On the Cover: The thick, sulfuric-acid clouds of Venus hide its surface from conventional imaging techniques. Scientists have turned to cloud-piercing radar to "see" through to the surface. Soviet Venera and U.S. Pioneer orbiters returned radar data that scientists have compiled into images and maps of the planet's surface. Earth-based radar systems, such as the Arecibo Radio Telescope in Puerto Rico, can also be used to study Venus. Here is an Arecibo image of a region southeast of Lakshmi Planum in the northern hemisphere. Purples and blues represent smooth areas, while greens and yellows are rougher areas. Donal Campbell, Arecibo Observatory and Paul Fisher, Brown University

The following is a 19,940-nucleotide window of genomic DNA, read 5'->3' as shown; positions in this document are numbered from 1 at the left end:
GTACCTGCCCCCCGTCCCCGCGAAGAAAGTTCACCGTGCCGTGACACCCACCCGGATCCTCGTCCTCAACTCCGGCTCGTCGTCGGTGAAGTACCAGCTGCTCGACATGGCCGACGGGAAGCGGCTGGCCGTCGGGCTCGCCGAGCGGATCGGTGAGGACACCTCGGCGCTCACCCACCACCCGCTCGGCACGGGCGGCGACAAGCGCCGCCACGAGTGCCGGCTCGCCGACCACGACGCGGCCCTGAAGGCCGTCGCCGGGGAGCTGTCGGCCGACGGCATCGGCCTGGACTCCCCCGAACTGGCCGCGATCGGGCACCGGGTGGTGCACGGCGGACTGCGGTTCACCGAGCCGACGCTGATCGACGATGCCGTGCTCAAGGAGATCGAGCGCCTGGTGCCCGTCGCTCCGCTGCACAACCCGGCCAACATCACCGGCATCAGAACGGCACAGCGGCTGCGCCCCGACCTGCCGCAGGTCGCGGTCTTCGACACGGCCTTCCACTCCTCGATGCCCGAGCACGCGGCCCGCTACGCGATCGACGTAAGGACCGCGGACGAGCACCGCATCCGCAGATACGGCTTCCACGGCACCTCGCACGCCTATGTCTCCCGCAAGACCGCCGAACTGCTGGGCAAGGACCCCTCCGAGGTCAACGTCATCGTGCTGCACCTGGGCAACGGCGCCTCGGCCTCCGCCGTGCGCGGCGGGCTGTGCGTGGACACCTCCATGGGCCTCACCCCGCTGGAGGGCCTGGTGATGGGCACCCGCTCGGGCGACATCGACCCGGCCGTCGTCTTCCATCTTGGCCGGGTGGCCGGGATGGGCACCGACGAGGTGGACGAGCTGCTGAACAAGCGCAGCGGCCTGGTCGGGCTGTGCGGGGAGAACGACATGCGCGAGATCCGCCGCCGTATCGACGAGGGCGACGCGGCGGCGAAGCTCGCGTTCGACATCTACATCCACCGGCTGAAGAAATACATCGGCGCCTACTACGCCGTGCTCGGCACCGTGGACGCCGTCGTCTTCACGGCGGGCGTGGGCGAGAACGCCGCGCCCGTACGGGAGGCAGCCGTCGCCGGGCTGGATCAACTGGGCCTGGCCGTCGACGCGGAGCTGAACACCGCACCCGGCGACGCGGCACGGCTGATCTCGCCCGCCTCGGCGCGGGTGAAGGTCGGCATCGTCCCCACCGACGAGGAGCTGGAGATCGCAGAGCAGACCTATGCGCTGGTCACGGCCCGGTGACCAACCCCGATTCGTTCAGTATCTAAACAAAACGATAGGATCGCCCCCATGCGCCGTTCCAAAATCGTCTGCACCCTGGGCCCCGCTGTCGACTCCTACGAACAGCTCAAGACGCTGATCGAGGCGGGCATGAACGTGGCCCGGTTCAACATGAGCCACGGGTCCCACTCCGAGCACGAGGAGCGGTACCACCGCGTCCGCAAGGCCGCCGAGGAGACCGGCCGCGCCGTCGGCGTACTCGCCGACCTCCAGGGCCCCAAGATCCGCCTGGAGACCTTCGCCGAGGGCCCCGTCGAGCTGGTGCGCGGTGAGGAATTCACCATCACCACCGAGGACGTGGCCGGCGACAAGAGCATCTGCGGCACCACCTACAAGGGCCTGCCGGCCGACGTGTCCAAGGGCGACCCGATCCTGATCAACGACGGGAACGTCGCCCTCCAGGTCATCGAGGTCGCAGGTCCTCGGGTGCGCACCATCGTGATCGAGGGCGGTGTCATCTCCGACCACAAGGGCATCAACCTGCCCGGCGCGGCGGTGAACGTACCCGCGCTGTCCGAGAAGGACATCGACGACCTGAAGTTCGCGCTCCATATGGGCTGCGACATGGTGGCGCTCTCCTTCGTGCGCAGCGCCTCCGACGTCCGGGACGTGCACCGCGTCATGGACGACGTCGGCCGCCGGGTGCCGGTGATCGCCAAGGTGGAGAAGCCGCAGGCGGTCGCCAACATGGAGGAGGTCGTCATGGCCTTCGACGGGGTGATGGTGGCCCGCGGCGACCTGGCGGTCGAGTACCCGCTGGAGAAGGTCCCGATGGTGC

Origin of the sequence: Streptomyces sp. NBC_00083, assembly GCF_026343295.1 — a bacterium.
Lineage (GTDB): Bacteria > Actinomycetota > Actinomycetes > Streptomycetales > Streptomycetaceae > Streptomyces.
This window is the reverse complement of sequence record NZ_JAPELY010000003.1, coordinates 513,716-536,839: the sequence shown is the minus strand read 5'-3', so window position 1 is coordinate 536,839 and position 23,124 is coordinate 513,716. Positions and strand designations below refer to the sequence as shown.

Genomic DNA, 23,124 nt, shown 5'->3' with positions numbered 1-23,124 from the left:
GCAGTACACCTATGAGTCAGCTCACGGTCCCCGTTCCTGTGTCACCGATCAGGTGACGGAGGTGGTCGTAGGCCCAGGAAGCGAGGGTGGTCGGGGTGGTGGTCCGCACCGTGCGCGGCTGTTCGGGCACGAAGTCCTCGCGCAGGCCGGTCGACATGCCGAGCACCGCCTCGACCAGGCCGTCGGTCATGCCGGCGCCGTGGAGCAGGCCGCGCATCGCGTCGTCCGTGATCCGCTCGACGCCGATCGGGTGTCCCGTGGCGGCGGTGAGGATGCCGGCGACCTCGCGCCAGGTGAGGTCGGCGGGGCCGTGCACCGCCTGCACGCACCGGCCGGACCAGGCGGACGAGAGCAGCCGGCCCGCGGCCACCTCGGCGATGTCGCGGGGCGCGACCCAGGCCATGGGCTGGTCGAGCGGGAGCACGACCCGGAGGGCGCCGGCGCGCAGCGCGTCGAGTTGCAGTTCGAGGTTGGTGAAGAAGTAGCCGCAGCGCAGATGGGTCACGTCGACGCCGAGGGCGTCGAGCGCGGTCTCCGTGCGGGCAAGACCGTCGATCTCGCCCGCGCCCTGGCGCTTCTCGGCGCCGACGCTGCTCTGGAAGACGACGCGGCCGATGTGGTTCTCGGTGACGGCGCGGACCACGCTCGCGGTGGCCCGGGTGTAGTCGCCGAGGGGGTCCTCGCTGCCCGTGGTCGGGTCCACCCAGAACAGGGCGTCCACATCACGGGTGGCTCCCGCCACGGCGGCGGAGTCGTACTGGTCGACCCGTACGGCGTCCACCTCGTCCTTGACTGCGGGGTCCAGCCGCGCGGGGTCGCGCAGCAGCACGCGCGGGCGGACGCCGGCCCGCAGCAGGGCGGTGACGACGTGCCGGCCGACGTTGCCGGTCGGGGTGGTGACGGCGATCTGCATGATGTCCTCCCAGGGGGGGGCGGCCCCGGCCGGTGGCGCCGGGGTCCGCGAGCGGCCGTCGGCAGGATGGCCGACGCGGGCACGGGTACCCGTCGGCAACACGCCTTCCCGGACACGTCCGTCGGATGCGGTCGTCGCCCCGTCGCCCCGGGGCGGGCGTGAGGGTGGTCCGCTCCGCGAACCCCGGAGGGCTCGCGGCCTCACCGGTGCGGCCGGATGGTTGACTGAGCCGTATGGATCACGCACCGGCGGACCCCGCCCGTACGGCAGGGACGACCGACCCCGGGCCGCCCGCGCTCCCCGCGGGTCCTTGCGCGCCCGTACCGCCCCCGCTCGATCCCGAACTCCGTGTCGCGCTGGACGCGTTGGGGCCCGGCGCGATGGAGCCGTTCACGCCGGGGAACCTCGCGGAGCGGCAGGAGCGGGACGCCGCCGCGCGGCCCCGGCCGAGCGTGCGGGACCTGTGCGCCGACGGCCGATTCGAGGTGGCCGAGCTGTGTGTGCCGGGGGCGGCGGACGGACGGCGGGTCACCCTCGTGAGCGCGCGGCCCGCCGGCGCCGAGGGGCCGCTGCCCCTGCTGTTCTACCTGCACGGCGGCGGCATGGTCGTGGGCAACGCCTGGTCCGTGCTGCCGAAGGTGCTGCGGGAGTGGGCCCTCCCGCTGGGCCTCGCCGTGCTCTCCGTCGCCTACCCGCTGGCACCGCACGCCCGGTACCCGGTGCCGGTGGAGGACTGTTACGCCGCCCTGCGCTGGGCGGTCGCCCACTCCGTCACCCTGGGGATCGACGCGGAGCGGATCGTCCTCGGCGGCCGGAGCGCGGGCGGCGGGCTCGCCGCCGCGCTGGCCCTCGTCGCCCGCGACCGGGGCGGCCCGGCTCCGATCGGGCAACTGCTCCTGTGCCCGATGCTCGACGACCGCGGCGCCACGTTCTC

3 A Talk With Thomas O. Paine: Louis Friedman sits down with the Chairman of the President's National Commission on Space.
7 A Time to Act: Louis Friedmanpresents an editorial on how we got where we are, and where we're going.